Temporality, occupation, and relationships are identified as discrete factors that impact quality of life for individuals at the end of life and those around them. However, scholars, practitioners, and educators require insights regarding whether and how interactions between these factors shape this quality of life. This study is framed by an understanding that meaning is negotiated between people through social interaction and occupational engagement in temporal contexts. We conducted in-depth interviews with 9 patients and 10 family members, incorporating the Pictor visual elicitation technique. Analysis was conducted through an iterative process involving open and selective coding. Findings are described as three main processes: (a) experiences of temporal rupture, (b) diminished significance of clock time, and (c) shifts in occupational priorities. Participants’ perspectives may help carers understand how to foster positive temporal experiences and quality of life for patients and those who love them.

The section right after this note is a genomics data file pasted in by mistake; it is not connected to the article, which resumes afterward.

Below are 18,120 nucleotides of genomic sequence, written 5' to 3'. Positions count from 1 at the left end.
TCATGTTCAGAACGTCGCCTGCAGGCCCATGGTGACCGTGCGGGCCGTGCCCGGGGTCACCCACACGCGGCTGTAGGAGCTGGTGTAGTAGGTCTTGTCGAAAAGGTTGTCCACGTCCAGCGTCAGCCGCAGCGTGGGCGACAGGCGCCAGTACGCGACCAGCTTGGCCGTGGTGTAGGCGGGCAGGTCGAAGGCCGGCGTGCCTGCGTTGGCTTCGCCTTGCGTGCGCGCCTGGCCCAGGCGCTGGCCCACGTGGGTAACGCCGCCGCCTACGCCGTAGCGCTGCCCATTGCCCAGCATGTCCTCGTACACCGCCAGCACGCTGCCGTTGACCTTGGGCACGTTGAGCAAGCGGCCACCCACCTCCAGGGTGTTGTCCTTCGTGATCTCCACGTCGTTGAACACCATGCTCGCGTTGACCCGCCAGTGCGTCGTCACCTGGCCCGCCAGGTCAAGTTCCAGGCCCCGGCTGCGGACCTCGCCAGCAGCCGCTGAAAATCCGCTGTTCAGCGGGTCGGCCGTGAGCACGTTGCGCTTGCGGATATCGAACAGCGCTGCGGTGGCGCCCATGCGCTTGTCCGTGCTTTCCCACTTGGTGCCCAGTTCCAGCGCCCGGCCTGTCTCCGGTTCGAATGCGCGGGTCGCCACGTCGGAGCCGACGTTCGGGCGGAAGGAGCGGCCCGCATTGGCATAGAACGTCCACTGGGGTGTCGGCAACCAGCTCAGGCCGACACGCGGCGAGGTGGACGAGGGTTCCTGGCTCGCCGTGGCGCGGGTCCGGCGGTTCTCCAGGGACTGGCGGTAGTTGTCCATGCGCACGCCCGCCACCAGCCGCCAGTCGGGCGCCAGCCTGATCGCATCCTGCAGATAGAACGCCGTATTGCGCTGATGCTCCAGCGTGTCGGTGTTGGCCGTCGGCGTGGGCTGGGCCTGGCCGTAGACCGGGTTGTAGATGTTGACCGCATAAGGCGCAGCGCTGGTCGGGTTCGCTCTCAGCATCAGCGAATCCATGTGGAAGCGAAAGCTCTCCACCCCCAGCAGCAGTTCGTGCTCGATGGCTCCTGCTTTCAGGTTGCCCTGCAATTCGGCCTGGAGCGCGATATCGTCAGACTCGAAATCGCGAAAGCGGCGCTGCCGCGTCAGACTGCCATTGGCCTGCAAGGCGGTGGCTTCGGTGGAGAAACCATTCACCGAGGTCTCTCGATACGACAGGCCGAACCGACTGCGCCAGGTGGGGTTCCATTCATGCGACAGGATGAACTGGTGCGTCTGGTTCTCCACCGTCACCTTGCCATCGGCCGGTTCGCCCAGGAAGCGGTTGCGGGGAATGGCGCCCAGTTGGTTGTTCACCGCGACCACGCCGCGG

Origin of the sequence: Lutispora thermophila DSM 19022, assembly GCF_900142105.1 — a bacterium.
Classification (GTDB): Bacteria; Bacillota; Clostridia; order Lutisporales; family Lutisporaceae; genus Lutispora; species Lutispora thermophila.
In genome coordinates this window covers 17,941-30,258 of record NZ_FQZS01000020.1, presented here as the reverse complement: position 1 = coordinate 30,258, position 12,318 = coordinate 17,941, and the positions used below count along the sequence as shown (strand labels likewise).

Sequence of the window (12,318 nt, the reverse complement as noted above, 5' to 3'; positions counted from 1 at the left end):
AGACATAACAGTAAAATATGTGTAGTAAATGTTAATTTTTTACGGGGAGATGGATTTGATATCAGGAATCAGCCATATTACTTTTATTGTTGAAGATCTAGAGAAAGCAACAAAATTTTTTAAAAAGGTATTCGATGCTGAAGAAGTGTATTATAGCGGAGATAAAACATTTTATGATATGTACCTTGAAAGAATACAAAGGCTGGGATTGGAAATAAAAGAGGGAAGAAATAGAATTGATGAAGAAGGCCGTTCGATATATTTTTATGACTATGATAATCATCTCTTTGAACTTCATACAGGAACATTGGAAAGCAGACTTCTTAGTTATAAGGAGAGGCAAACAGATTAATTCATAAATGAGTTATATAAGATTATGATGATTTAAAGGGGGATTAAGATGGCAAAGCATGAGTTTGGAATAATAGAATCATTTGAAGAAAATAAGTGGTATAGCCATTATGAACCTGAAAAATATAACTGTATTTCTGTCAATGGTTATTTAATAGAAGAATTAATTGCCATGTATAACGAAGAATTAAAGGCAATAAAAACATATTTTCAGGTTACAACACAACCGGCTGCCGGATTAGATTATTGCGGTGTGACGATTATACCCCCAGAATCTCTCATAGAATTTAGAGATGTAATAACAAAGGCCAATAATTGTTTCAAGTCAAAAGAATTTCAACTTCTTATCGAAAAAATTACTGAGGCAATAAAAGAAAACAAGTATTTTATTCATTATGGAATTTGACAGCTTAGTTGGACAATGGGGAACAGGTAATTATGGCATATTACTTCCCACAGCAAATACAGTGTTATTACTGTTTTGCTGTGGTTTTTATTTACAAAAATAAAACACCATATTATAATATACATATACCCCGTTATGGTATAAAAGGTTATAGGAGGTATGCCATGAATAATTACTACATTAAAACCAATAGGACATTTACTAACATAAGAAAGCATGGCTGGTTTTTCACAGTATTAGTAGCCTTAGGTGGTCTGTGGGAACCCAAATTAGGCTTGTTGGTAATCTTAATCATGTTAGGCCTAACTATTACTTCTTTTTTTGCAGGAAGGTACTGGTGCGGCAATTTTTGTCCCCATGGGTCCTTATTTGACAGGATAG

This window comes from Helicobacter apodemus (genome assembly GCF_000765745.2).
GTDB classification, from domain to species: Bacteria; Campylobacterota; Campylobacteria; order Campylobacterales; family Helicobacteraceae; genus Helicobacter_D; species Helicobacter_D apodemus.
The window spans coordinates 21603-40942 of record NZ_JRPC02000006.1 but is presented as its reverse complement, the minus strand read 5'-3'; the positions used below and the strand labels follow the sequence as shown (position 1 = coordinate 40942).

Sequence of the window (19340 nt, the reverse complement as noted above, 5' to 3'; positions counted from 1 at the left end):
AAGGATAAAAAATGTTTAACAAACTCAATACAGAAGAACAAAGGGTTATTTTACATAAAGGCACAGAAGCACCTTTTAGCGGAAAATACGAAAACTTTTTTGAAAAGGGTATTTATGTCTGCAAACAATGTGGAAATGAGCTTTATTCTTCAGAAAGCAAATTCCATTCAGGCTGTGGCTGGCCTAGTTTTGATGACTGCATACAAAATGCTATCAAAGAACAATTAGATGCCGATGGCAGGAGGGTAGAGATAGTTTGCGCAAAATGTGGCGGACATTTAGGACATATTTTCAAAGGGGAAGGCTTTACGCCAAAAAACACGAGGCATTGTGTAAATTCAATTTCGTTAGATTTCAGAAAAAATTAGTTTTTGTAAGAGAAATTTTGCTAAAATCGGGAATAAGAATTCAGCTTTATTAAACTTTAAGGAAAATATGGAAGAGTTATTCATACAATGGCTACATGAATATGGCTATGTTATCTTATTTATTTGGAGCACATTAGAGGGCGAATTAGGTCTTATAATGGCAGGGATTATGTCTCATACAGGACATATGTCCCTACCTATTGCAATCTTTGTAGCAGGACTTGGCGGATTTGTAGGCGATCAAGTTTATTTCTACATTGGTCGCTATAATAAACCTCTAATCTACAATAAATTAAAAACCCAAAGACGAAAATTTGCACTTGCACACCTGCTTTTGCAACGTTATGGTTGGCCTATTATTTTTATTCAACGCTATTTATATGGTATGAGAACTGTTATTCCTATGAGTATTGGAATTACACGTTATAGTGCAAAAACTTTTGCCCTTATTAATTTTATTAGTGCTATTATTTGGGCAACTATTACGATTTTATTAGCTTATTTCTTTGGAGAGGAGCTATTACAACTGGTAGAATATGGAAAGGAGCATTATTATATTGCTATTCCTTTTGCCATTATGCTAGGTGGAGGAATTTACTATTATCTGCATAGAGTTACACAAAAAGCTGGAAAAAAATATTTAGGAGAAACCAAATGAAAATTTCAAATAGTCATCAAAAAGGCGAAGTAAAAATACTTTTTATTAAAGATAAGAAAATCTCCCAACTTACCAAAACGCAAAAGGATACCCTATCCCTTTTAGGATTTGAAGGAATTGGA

- Department of Psychology - Professor of Applied Psychology
- School of Human and Health Sciences
- Institute of Skin Integrity and Infection Prevention - Management Group
- Centre for Applied Psychological Research - Member
- Centre for Applied Research in Health - Associate Member